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Growth in Wage Rates Remains Steady

Quarterly Employment Survey and Labour Cost Index figures, released together by Statistics New Zealand, show growth in paid hours and filled jobs over the year to August 2000. However, wage inflation remained steady.

Results from the Quarterly Employment Survey show that in the mid-August 2000 survey payweek the total numbers of paid hours and full-time equivalent employees (FTEs) were higher than a year earlier by 4.0 per cent and 3.7 per cent respectively. Property and business services; retail trade; health and community services; and the accommodation, cafes and restaurants industry are all industries that showed annual growth in total paid hours and FTEs.

Salary and wage rates (including overtime), as measured by the Labour Cost Index, rose by 0.4 per cent in the September 2000 quarter. This follows increases of 0.4 per cent in the June and March 2000 quarters and the December 1999 quarter. On an annual basis, salary and wages rates (including overtime) are 1.5 per cent higher than in the September 1999 quarter. Annual changes in salary and wage rates have remained at about this level since the June 1999 quarter.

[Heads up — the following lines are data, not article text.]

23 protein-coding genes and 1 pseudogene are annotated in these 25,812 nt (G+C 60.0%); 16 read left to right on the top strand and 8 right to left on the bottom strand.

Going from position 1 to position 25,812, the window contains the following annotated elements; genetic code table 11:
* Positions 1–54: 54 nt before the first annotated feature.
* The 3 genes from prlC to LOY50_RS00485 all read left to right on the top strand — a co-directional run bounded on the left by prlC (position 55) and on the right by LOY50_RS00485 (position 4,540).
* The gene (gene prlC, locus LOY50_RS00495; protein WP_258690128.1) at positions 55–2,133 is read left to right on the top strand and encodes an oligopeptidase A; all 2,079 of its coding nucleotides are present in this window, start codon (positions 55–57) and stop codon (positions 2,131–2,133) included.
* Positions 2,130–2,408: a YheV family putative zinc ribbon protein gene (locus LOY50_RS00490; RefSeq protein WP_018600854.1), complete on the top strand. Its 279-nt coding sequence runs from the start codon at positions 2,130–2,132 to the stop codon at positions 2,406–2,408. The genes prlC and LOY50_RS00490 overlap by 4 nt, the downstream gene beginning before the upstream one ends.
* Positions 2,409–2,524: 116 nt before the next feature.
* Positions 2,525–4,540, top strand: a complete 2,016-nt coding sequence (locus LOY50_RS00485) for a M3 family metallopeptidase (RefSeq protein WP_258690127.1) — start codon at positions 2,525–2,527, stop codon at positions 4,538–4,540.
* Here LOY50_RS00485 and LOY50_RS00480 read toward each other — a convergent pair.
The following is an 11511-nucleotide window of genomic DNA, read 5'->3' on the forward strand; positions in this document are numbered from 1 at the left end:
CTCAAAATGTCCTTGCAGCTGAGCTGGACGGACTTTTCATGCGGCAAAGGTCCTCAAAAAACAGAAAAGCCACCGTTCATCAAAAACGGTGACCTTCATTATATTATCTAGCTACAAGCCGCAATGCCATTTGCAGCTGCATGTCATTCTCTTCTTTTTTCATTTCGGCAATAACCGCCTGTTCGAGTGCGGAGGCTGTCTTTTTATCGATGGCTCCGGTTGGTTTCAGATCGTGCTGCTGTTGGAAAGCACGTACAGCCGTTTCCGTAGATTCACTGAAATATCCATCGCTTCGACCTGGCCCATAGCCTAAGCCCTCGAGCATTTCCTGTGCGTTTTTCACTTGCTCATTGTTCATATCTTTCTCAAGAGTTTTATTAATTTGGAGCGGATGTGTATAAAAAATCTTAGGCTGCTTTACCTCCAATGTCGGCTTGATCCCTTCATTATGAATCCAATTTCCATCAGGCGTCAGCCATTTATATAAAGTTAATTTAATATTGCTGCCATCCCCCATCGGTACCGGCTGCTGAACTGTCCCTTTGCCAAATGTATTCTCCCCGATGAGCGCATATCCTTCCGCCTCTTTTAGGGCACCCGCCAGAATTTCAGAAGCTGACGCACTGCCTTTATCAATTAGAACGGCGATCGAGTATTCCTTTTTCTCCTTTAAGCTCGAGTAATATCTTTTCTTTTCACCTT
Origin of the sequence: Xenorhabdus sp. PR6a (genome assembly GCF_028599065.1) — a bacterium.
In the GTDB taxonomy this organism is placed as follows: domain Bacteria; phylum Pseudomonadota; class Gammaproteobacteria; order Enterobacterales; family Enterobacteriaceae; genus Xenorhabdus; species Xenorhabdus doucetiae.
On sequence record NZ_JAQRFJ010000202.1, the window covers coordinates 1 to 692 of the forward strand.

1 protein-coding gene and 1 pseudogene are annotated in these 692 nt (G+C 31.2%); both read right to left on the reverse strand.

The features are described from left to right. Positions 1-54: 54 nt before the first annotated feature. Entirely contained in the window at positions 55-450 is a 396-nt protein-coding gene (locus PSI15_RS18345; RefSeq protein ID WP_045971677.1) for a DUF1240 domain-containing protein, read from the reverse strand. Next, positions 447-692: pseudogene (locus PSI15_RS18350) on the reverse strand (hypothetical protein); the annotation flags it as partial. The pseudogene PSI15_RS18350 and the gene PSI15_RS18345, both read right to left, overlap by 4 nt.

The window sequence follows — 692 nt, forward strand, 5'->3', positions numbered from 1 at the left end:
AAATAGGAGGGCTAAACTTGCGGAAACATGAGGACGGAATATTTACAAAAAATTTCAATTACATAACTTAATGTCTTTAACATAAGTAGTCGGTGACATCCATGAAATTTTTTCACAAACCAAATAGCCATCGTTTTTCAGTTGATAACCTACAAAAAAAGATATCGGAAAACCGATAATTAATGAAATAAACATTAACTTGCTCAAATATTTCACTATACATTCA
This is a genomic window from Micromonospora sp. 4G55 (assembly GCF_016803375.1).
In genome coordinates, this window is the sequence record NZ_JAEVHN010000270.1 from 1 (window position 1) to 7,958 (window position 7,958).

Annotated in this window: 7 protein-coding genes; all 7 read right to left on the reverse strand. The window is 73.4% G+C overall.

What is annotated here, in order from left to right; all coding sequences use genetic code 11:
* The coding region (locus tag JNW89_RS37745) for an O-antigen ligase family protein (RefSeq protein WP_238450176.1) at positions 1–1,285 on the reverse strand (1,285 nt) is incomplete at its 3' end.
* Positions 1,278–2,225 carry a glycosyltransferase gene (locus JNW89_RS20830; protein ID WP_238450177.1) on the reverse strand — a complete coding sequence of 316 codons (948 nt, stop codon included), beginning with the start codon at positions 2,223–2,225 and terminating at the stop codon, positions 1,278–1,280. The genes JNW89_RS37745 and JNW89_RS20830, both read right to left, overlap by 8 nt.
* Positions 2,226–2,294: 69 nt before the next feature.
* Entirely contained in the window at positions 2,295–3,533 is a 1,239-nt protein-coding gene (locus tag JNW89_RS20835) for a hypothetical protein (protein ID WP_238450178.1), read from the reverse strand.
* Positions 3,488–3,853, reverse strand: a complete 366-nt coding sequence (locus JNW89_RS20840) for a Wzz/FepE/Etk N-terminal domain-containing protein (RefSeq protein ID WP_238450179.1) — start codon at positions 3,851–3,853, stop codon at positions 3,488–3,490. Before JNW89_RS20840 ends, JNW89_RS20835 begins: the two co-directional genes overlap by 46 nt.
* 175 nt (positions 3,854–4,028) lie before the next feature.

Private sector salary and ordinary time wage rates, as measured by the Labour Cost Index, rose by 0.4 per cent in the September 2000 quarter and were 1.3 per cent higher than a year earlier. Quarterly increases of 0.4 per cent were also recorded in the June and March 2000 quarters. Thirteen per cent of private sector pay rates increased in the September quarter, the same proportion as for the September quarter last year. Of pay rates that rose, the average increase in the September 2000 quarter was 3.1 per cent, compared with 3.1 per cent in the June 2000 quarter and 2.7 per cent in the September 1999 quarter.

Average total hourly earnings, as measured by the Quarterly Employment Survey, increased by 0.9 per cent to $17.88 in the quarter to August 2000. In the year to August 2000, average total hourly earnings increased by 1.7 per cent.

Private sector average ordinary time hourly earnings, as measured by the Quarterly Employment Survey, also increased by 0.9 per cent between May and August 2000. The annual movement in private sector ordinary time hourly earnings was 1.4 per cent.

Ian Ewing



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